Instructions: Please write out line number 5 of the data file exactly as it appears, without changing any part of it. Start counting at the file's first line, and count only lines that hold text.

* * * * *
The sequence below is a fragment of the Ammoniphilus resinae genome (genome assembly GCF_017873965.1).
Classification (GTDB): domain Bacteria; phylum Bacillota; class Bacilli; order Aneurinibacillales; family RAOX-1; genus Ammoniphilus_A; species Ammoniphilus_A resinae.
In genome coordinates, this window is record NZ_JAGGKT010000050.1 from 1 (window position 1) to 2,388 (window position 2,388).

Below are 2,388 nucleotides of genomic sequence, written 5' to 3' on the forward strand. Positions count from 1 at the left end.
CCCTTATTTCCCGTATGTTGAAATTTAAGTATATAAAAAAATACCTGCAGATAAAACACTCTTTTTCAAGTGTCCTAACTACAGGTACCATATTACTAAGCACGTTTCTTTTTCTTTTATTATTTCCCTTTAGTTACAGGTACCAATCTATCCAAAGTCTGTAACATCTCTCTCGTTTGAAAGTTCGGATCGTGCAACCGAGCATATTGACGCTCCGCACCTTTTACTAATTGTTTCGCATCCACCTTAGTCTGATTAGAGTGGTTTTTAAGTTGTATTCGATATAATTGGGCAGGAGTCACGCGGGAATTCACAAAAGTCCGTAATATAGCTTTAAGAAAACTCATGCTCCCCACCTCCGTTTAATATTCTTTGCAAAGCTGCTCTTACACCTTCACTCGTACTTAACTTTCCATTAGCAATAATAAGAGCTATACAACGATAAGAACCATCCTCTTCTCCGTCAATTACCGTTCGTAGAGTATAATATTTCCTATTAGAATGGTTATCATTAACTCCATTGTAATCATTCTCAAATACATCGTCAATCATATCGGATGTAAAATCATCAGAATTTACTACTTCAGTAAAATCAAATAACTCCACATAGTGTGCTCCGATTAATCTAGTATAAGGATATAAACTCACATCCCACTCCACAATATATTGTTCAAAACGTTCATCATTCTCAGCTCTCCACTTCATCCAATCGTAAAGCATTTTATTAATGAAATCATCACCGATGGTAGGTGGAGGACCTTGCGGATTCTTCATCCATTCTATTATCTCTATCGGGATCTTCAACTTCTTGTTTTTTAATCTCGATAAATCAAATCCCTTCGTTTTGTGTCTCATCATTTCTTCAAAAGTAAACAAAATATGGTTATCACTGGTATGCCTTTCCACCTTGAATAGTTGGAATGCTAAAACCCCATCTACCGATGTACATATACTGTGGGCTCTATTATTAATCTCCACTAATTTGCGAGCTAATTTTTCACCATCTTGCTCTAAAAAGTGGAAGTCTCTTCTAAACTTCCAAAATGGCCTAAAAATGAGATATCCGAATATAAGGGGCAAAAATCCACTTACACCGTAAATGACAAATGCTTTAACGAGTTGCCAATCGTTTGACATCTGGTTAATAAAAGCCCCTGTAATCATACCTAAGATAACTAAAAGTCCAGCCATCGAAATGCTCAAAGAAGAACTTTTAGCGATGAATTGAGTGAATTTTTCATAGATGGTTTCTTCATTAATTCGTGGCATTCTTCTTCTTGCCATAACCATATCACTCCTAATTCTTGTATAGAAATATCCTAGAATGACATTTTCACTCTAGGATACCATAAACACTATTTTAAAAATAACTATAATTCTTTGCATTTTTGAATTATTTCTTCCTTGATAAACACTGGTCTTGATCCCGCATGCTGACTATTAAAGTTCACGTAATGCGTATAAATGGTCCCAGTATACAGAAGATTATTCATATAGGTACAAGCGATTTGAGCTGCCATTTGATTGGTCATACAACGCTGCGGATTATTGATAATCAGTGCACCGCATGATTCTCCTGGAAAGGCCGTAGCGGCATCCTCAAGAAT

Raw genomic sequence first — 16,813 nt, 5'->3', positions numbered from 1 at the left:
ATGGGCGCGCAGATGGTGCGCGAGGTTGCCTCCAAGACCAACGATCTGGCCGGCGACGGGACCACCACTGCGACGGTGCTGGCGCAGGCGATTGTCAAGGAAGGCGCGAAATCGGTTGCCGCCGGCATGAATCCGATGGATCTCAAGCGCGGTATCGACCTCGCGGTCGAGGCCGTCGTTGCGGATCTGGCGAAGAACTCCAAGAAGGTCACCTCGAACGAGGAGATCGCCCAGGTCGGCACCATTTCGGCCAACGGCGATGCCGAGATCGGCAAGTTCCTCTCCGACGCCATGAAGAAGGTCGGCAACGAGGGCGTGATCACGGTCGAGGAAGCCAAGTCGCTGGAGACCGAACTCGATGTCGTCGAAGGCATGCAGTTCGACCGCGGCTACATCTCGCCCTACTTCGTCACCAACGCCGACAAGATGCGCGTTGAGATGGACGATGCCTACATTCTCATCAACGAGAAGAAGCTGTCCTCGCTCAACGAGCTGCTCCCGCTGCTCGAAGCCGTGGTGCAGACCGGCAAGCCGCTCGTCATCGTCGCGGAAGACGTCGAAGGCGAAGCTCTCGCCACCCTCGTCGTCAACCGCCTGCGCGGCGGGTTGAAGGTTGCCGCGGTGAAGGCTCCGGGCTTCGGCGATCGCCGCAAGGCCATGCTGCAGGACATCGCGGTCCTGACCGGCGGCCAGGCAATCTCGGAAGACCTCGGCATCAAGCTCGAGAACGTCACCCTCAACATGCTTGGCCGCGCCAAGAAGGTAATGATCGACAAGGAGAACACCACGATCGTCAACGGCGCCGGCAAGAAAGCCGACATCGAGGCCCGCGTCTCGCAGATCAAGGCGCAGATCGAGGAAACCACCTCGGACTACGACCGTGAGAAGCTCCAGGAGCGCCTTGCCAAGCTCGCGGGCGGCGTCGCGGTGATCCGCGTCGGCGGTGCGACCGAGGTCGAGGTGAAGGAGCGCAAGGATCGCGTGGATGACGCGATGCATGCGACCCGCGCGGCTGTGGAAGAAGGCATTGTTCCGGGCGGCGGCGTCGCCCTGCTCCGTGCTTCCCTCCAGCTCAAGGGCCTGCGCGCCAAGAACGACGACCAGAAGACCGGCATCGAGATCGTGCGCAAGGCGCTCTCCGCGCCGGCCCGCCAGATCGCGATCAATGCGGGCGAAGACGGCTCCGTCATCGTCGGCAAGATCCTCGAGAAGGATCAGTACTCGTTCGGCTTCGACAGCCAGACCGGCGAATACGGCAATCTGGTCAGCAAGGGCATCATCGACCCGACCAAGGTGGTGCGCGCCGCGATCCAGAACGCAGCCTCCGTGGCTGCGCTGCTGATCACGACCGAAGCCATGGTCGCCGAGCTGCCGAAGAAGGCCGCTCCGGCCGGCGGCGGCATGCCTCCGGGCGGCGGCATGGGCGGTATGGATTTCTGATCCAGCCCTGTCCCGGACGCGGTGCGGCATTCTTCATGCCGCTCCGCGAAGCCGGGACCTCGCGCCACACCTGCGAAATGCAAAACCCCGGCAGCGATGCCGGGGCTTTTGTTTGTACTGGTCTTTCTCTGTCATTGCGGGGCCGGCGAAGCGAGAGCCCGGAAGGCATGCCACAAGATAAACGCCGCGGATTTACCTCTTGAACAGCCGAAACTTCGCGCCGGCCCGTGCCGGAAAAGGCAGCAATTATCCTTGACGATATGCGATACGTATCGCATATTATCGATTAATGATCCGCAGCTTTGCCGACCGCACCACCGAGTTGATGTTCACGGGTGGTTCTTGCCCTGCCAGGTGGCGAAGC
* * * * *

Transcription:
CCCTTATTTCCCGTATGTTGAAATTTAAGTATATAAAAAAATACCTGCAGATAAAACACTCTTTTTCAAGTGTCCTAACTACAGGTACCATATTACTAAGCACGTTTCTTTTTCTTTTATTATTTCCCTTTAGTTACAGGTACCAATCTATCCAAAGTCTGTAACATCTCTCTCGTTTGAAAGTTCGGATCGTGCAACCGAGCATATTGACGCTCCGCACCTTTTACTAATTGTTTCGCATCCACCTTAGTCTGATTAGAGTGGTTTTTAAGTTGTATTCGATATAATTGGGCAGGAGTCACGCGGGAATTCACAAAAGTCCGTAATATAGCTTTAAGAAAACTCATGCTCCCCACCTCCGTTTAATATTCTTTGCAAAGCTGCTCTTACACCTTCACTCGTACTTAACTTTCCATTAGCAATAATAAGAGCTATACAACGATAAGAACCATCCTCTTCTCCGTCAATTACCGTTCGTAGAGTATAATATTTCCTATTAGAATGGTTATCATTAACTCCATTGTAATCATTCTCAAATACATCGTCAATCATATCGGATGTAAAATCATCAGAATTTACTACTTCAGTAAAATCAAATAACTCCACATAGTGTGCTCCGATTAATCTAGTATAAGGATATAAACTCACATCCCACTCCACAATATATTGTTCAAAACGTTCATCATTCTCAGCTCTCCACTTCATCCAATCGTAAAGCATTTTATTAATGAAATCATCACCGATGGTAGGTGGAGGACCTTGCGGATTCTTCATCCATTCTATTATCTCTATCGGGATCTTCAACTTCTTGTTTTTTAATCTCGATAAATCAAATCCCTTCGTTTTGTGTCTCATCATTTCTTCAAAAGTAAACAAAATATGGTTATCACTGGTATGCCTTTCCACCTTGAATAGTTGGAATGCTAAAACCCCATCTACCGATGTACATATACTGTGGGCTCTATTATTAATCTCCACTAATTTGCGAGCTAATTTTTCACCATCTTGCTCTAAAAAGTGGAAGTCTCTTCTAAACTTCCAAAATGGCCTAAAAATGAGATATCCGAATATAAGGGGCAAAAATCCACTTACACCGTAAATGACAAATGCTTTAACGAGTTGCCAATCGTTTGACATCTGGTTAATAAAAGCCCCTGTAATCATACCTAAGATAACTAAAAGTCCAGCCATCGAAATGCTCAAAGAAGAACTTTTAGCGATGAATTGAGTGAATTTTTCATAGATGGTTTCTTCATTAATTCGTGGCATTCTTCTTCTTGCCATAACCATATCACTCCTAATTCTTGTATAGAAATATCCTAGAATGACATTTTCACTCTAGGATACCATAAACACTATTTTAAAAATAACTATAATTCTTTGCATTTTTGAATTATTTCTTCCTTGATAAACACTGGTCTTGATCCCGCATGCTGACTATTAAAGTTCACGTAATGCGTATAAATGGTCCCAGTATACAGAAGATTATTCATATAGGTACAAGCGATTTGAGCTGCCATTTGATTGGTCATACAACGCTGCGGATTATTGATAATCAGTGCACCGCATGATTCTCCTGGAAAGGCCGTAGCGGCATCCTCAAGAAT